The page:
He is a minister on the greasy pole and likely aspires to be in the cabinet at some point (probably after a Labour Government). So he'll have to toe the party line.
    As proof, the failed ex-PM David Cameron has voiced concerns/opposition to some Government policy since he left Parliament (even though he decided to be relatively quiet, not a back seat driver). But interviewed yesterday, now he is Foreign Secretary, he admitted he will have to leave aside all those concerns and follow current policy -for the good of the Country (he really meant Conservative Party, trying to save its skin).

    BTW, the right of the Conservative Party must be seething: they are considered so unsuitable, even as junior ministers, that the PM brings in a centre-ist, EU loving, ex-PM at one of the top jobs. Now, the first no-confidence letter from a backbencher since the re-shuffle.

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    Lee Rowley was part of the Housing and Dependency Working Group at the Centre for Social Justice. You can read their publication "Housing Poverty - From Social Breakdown to Social Mobility". It was composed years ago though.

    He may have contributed to something more recent, but I haven't found it yet.

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    "The Renters’ Reform Coalition says Maclean had attended its events and was "willing to engage with us".
    Hint to Lee Rowley, engage with the suppliers - us landlords. A bunch of noisy activists (No-Shelter, Gen Rant) have hijacked the whole narrative. They supply nothing. It's like a bunch of vegans dictating the supply of beef to the UK without involving the farmers!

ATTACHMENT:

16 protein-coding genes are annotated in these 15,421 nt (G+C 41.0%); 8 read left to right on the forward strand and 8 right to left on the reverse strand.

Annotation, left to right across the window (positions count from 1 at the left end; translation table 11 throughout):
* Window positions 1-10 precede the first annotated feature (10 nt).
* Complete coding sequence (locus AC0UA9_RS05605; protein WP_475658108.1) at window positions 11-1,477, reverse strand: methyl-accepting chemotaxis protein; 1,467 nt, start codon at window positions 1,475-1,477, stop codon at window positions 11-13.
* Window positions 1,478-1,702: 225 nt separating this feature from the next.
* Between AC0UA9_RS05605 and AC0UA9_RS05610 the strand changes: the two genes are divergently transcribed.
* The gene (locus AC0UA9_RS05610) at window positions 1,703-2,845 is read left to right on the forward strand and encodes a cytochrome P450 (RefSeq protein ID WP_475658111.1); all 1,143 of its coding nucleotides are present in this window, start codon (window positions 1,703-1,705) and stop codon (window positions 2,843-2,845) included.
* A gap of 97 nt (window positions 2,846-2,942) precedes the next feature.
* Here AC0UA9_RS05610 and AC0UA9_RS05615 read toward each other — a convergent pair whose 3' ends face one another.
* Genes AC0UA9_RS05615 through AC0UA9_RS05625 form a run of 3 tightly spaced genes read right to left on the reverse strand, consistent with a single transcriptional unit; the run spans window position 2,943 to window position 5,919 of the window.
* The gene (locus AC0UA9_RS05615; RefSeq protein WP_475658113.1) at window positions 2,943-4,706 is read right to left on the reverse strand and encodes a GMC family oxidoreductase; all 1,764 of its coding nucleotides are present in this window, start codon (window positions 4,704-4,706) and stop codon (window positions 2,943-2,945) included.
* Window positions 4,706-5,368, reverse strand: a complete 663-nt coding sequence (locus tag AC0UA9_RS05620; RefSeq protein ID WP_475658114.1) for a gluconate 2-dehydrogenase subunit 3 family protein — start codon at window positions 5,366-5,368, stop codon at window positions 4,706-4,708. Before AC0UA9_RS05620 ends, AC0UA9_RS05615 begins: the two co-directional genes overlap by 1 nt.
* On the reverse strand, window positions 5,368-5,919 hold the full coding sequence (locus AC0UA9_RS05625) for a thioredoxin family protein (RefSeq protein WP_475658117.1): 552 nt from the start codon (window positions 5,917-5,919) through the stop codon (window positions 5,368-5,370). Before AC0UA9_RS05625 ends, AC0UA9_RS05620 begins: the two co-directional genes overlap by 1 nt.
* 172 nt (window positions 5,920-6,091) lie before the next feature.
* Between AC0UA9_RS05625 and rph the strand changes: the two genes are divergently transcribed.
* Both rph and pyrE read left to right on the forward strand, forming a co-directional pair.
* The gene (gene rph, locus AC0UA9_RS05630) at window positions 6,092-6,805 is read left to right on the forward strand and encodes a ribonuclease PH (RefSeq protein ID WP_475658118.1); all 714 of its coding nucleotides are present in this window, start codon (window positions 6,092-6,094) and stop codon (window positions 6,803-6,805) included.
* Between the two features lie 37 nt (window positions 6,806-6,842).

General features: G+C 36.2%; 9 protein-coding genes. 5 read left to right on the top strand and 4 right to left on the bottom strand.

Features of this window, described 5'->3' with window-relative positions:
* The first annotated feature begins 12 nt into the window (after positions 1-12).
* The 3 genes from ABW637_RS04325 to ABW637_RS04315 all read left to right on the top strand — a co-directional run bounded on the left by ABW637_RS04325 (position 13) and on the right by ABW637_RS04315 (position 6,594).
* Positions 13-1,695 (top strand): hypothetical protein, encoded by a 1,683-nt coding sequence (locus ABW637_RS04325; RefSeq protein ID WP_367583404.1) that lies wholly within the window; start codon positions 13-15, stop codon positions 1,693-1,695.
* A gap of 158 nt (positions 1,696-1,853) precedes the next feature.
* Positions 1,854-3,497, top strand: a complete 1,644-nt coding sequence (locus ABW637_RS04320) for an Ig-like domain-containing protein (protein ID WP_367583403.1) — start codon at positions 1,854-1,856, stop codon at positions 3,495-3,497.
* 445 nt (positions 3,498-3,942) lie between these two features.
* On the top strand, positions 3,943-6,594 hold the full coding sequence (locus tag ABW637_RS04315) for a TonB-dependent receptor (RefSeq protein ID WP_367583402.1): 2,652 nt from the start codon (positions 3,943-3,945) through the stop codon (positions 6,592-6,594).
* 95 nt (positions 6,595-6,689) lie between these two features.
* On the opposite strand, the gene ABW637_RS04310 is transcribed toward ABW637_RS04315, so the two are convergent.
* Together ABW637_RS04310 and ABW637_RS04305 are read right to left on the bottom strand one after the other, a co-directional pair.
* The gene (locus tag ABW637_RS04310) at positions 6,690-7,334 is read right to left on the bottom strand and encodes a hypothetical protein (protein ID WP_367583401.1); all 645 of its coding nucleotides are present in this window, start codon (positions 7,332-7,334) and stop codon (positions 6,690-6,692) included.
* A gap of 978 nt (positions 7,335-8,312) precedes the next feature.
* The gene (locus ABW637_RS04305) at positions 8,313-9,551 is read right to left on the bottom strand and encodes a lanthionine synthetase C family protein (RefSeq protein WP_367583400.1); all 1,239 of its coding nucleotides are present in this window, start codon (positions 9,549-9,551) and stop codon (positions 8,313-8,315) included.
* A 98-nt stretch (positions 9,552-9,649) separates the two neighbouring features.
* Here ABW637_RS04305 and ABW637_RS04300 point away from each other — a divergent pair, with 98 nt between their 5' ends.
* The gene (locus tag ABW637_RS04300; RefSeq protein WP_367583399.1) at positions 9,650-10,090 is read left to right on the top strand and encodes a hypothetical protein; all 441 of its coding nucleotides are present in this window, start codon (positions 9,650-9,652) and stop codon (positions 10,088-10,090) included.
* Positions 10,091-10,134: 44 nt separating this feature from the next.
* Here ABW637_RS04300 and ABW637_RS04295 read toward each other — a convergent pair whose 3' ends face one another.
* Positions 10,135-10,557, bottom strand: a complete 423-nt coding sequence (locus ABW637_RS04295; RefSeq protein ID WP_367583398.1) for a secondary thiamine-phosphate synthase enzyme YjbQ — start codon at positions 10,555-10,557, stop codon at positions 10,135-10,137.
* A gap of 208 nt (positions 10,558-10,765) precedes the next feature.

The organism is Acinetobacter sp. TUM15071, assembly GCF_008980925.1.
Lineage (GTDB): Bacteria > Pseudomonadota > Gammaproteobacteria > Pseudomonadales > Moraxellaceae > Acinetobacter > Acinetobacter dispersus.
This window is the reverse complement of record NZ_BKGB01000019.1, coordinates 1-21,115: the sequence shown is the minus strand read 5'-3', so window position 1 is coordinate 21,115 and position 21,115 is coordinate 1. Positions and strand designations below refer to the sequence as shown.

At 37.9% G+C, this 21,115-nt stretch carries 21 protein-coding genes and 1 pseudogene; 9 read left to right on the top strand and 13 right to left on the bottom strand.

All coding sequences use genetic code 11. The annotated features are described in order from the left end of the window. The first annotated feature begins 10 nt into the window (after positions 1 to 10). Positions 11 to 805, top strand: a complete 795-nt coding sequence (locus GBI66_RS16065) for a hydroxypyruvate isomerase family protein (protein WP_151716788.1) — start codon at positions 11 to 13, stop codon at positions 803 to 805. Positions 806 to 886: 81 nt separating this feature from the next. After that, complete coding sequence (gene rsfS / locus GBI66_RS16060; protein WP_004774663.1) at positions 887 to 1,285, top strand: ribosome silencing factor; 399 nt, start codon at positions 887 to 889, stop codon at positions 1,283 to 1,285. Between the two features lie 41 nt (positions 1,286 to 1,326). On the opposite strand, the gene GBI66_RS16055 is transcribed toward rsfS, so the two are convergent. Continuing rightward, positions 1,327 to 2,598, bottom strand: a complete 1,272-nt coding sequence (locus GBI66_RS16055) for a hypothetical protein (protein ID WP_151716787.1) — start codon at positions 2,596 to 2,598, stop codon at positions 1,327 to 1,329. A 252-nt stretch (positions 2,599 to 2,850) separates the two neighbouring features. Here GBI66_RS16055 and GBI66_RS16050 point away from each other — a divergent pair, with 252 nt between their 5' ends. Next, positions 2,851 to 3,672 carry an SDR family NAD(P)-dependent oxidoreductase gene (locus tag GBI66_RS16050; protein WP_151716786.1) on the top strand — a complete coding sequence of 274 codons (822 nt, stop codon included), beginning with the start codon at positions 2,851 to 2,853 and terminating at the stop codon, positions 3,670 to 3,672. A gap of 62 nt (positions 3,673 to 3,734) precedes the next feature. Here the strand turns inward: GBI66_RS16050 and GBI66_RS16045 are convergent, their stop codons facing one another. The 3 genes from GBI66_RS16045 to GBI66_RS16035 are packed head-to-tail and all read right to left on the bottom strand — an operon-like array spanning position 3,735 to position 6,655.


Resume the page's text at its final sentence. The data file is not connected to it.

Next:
As a one-time estate agent Rowley should be aware of this. But then, maybe he's been captured by the Blob. We shall see over the next few weeks ..

  • Richard LeFrak

    Shelter complaining again, now that's a surprise. Suppose Polly has to complain about something to justify her 150k a year.... Also Captain Darling calling a shocking lack of respect for 11m renters, I think he needs to go away and do his sums again. 2m displaced due to RRB, think Shelter who don't Shelter anyone should look at the root causes of these problems and address them.


    Changing the Housing Minister won't help solve the housing shortage.

    Changing the Chief Executive of Shelter just might make the problem less serious provided they accepted they are largely to blame by constantly demonising decent landlords and causing huge harm to decent tenants, especially families.

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    Pointless appointment, Labour are in power in 12 months 😰😰☠️☠️

  • icon

    Do Landlordtoday not have a template page that just says, "Shelter complains"?